Iraq Policy Isn't So Simple

President Bush's promise that he will pursue a more effective policy toward Iraq has been put to its first major test, and failed.

An American-British effort to revise the U.N. sanctions imposed after Iraq invaded Kuwait in 1990 had to be withdrawn in the face of a threatened veto by Russia in the Security Council. The plan would have modified the oil-for-food program that since 1996 has let Saddam Hussein's regime export $43 billion worth of oil under U.N. supervision. Some revenues have been earmarked to compensate Kuwait and other victims of Iraqi aggression. The rest has paid for imports of food and medicine.

But ordinary Iraqis continue to suffer under the sanctions policy. That led to the proposal to permit expanded imports of civilian goods, at the same time tightening the ban on imports of military-related items. But Iraq is uninterested in modifications or compromises; it insists on an unconditional end to sanctions. Russia, while not endorsing that demand, balked at tougher restrictions on imports that could serve military as well as civilian purposes. The upshot is that the current sanctions policy will continue at least until the end of this year.

Baghdad proclaims this a major diplomatic victory, and it's hard to disagree. It has got Russia to defend its interests in the Security Council, in exchange for promises of future lucrative oil development and other contracts and eventual payment of the $9-billion debt it ran up buying weapons from the Soviet Union. And it continues to defy U.N. resolutions requiring it to surrender all of its weapons of mass destruction.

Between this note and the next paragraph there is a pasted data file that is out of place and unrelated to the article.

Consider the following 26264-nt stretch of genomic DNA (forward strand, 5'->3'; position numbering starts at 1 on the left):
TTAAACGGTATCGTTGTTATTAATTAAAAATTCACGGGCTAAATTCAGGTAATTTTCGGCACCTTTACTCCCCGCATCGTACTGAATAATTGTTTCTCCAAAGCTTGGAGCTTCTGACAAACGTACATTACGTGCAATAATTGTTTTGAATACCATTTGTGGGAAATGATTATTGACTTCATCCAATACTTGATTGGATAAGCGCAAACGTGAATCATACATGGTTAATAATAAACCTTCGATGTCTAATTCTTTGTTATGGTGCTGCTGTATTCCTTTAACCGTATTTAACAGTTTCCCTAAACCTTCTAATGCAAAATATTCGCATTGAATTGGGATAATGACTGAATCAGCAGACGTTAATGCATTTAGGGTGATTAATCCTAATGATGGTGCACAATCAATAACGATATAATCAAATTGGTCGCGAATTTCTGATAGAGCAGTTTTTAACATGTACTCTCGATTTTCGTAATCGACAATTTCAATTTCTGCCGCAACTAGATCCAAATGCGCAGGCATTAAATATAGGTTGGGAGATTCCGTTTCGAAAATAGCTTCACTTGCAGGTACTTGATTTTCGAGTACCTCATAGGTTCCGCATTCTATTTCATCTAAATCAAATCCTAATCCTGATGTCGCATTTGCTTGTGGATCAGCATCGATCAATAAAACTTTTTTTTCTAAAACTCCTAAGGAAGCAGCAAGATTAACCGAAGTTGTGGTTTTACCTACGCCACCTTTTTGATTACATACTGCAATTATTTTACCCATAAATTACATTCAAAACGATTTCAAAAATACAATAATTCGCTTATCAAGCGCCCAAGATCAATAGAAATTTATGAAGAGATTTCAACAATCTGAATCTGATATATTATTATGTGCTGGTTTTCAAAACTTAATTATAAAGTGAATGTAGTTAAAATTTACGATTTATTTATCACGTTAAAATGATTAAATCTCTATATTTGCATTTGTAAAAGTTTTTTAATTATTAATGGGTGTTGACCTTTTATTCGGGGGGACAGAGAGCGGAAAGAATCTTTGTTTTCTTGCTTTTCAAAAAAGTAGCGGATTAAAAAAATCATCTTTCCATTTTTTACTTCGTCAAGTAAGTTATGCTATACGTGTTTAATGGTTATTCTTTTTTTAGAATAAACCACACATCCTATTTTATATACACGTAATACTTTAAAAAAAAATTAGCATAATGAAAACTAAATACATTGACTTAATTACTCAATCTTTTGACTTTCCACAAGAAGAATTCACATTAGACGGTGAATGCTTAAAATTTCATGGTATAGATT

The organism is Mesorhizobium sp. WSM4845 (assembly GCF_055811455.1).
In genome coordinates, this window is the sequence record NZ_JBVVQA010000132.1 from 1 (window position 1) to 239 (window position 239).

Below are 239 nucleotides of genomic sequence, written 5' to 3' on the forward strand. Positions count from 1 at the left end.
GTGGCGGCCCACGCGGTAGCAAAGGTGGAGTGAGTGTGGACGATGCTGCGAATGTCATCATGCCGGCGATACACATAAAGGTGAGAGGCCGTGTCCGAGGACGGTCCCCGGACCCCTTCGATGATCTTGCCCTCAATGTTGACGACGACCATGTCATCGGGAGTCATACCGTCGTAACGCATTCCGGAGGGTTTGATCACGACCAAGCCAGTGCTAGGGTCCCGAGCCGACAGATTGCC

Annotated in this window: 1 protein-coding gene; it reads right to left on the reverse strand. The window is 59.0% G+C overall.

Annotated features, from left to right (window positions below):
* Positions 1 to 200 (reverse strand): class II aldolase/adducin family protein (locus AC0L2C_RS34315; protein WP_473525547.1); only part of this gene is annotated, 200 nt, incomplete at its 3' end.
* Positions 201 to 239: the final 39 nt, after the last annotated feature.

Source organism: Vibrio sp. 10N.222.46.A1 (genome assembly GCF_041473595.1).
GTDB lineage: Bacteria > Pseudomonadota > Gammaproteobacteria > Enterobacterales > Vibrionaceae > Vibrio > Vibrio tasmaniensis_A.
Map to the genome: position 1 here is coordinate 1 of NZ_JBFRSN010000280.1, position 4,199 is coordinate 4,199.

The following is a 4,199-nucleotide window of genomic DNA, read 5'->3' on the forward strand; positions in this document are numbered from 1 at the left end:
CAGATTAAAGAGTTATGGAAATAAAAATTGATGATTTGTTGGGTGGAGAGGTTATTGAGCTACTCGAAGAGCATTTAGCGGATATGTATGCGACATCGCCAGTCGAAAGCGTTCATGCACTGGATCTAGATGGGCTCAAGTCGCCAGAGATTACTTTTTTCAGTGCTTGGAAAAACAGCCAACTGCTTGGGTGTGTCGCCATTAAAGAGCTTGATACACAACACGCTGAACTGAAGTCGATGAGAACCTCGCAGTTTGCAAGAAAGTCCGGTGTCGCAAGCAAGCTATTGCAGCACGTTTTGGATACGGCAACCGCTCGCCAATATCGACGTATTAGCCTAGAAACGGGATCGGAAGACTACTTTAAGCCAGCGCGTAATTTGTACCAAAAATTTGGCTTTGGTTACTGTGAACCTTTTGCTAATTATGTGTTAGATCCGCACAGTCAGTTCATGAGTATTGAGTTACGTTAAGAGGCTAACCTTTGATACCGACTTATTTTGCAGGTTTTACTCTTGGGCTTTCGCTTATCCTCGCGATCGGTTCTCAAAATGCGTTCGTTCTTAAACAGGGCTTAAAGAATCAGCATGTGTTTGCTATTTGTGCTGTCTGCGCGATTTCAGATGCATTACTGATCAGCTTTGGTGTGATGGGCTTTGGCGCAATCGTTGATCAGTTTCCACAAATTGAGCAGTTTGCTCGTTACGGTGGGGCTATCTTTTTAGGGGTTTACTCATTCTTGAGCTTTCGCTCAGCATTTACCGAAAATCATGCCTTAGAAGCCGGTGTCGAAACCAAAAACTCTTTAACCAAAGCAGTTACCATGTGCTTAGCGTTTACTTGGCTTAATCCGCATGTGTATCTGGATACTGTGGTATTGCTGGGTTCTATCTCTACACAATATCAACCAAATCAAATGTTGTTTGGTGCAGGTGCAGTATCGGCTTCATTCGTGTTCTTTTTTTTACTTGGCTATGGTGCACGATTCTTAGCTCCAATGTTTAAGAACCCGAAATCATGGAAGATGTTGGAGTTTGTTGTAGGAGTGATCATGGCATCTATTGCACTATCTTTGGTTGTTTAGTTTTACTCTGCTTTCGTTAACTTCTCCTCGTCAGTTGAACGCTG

U.N. weapons inspectors, prevented by Iraq from examining suspect facilities, were withdrawn from Iraq in late 1998. The Security Council created a new and weaker inspectorate, but Iraq refuses to allow resumed on-site inspections. Western intelligence agencies are convinced that Iraq continues work on prohibited chemical and biological weapons and that it has hidden a quantity of missiles for delivering them. Iraq, in short, remain a serious regional threat.

The Bush administration has been reminded, in both the Palestinian-Israeli conflict and now in the Persian Gulf, that while it may be easy to criticize a predecessor's policies it can be a lot harder coming up with something better. The failure of the American-British initiative in the Security Council means that the sanctions policy will go on unchanged. Also left largely unchanged is Baghdad's ability to acquire the materials it needs to continue developing weapons of mass destruction.

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